RepresentWomen's Vision

A thriving democracy is within our reach, but new strategies are needed to level the playing field for women candidates across the racial, ideological, and geographic spectrum so that our nation's rich diversity is reflected in our elected bodies.

Electing more women to government will strengthen our democracy by making it more representative, reviving bipartisanship & collaboration, improving policy outcomes, encouraging a new style of leadership, and cultivating trust in our elected bodies.

 

Join us in turning public passion for gender parity into action and results

The Path to Gender Parity

The U.S. ranks behind 76 nations for women's representation, with women making up about a quarter or less of every level of government. Yet progress is possible. With the momentum of a growing movement pushing us forward, we can win gender parity in our lifetimes - but only with new strategies that target the structural causes of women’s underrepresentation.

Women Leading

Women Leading

Fairer Legislative Practices

Women Winning

Women Winning

Electoral Reform

Women Running

Women Running

Recruitment Targets

Where Does Your State Rank?

Find out where your state ranks in the Gender Parity Index – the baseline to show progress toward parity in the states.

RepresentWomen Blog

Weekend Reading on Women's Representation February 15, 2019

Posted on February 15, 2019

There was a terrific story on CNN about the first "female duo" to run a House committee that features the fast friendship and years of collaboration between Rep Kay Granger (TX-R) and Rep Nita Lowey (NY-D) who is my college friend's mother: The last time two women led a House committee, the year was 1977 and the panel was the Select Committee on the House Beauty Shop. Forty-two years later, another female duo is in control. This time it's one of the most powerful committees in Congress -- the House Appropriations Committee -- which is at the center of congressional power and spending.

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Meet the team: Louisa Sholar

Posted on February 11, 2019

by

As an intern with RepresentWomen, I hope to continue learning about other institutional reforms and advocacy efforts within the American political system. I appreciate the organization’s recognition that there are both structural options that can be considered and cultural conversations that need to occur in order to bring about equality- this is a long-term goal that will require effort on multiple fronts. However, I also believe the precedents set in other parts of the world are both inspiring and informational, and I look forward to collaborating with the team towards this vision.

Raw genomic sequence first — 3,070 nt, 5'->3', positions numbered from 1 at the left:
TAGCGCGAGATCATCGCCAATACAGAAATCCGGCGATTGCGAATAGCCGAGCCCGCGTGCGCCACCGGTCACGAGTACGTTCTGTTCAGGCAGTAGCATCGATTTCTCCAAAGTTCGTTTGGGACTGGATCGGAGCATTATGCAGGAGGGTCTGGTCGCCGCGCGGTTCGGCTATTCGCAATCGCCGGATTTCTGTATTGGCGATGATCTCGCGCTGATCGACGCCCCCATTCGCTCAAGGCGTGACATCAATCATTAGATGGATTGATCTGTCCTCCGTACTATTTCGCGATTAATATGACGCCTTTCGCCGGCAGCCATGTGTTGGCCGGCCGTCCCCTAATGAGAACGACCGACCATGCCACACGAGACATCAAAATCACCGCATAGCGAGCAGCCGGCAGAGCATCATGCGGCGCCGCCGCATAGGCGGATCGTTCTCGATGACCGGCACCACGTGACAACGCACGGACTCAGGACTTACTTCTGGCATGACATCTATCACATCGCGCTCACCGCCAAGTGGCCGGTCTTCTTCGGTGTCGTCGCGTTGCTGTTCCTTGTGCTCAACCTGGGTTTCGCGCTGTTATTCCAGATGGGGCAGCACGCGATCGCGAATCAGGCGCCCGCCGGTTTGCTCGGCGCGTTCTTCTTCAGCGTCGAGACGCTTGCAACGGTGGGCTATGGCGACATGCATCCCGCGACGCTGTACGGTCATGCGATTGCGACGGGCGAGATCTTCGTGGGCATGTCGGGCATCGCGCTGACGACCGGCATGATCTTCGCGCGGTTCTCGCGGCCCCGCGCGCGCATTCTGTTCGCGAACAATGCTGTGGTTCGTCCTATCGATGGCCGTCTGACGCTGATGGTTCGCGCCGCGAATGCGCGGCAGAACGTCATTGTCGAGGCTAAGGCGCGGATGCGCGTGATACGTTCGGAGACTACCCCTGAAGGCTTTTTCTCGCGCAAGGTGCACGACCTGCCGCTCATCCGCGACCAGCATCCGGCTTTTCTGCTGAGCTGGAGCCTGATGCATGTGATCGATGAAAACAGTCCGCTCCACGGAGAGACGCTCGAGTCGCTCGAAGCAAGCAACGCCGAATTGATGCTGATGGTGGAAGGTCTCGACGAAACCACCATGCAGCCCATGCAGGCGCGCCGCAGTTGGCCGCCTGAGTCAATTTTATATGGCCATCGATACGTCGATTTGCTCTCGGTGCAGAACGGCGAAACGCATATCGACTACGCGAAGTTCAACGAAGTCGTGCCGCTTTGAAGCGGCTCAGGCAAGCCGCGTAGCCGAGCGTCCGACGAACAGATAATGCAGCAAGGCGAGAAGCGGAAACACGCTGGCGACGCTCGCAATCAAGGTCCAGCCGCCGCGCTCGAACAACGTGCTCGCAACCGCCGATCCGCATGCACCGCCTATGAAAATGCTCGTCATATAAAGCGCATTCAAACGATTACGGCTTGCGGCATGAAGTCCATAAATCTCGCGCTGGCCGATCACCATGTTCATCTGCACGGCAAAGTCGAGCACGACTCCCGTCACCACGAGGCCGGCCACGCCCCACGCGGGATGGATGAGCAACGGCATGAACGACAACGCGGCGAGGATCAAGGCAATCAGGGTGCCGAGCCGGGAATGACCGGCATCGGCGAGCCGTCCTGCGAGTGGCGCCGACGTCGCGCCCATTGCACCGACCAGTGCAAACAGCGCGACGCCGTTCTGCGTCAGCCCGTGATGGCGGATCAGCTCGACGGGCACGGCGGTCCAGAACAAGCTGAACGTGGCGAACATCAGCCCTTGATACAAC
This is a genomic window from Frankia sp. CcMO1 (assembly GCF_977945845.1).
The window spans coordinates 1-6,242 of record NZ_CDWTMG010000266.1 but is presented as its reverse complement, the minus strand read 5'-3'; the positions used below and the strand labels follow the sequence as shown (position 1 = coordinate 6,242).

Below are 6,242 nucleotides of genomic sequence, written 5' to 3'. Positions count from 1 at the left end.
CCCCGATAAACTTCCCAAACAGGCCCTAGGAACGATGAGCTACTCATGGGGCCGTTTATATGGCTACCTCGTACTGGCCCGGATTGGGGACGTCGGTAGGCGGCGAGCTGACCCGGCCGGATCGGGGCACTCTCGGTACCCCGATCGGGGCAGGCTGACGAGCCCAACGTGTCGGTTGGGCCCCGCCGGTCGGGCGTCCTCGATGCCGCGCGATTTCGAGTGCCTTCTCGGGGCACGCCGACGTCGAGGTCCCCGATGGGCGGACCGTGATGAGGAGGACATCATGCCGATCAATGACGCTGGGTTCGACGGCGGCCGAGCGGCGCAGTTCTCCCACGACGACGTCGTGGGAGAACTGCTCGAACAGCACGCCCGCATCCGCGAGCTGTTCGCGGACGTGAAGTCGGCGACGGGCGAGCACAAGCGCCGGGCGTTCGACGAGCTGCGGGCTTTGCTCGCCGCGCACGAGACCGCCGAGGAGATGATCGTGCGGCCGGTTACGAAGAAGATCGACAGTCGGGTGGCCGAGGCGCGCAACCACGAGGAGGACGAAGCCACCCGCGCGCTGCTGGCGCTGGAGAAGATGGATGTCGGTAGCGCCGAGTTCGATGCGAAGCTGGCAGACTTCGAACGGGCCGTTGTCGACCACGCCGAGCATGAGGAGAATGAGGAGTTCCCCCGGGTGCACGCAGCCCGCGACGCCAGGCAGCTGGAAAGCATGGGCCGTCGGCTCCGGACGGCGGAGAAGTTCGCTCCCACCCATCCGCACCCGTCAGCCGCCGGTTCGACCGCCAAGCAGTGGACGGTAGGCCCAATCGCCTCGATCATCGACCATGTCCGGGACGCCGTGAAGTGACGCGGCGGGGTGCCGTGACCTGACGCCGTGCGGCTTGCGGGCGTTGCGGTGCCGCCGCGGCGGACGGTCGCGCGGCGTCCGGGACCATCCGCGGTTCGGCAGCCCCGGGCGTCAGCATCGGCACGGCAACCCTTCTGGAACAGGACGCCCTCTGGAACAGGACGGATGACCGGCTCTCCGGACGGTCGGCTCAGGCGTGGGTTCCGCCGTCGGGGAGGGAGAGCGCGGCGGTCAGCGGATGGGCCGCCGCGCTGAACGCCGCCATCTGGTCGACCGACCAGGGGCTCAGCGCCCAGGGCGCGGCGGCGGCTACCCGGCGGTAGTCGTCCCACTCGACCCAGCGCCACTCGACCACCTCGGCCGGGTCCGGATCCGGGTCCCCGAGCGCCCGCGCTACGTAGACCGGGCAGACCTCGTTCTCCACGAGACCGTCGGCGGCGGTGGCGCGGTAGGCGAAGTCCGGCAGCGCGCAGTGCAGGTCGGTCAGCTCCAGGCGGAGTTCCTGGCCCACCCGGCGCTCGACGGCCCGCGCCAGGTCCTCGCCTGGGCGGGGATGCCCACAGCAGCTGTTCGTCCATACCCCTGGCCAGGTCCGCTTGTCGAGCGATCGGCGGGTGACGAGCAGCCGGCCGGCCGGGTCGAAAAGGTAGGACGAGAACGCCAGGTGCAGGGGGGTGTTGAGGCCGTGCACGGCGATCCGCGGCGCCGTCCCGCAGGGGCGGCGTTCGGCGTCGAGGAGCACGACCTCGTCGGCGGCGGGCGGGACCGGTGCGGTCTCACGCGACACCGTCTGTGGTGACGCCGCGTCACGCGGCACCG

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Weekend Reading on Women's Representation February 8, 2019

Posted on February 08, 2019

There was a great piece in The Salt Lake City Tribune that reports on exactly the type of rule change that enables women to run & serve more effectively - RepresentWomen is working to broadcast examples of rules changes like this widely: “Allowing parents to use campaign funds for child care, we will see a more diverse field of candidates,” said Payne, mother of four young children. This legislative session, Utah Reps. Craig Hall and Stephanie Pitcher introduced nearly identical proposals to clarify that child care is an allowable campaign expense, and they told a House committee that they’re jointly pushing forward with the version sponsored by Hall. The measure, HB129, sailed through the House Government Operations Committee with unanimous support Tuesday, setting it up for a vote on the chamber floor.

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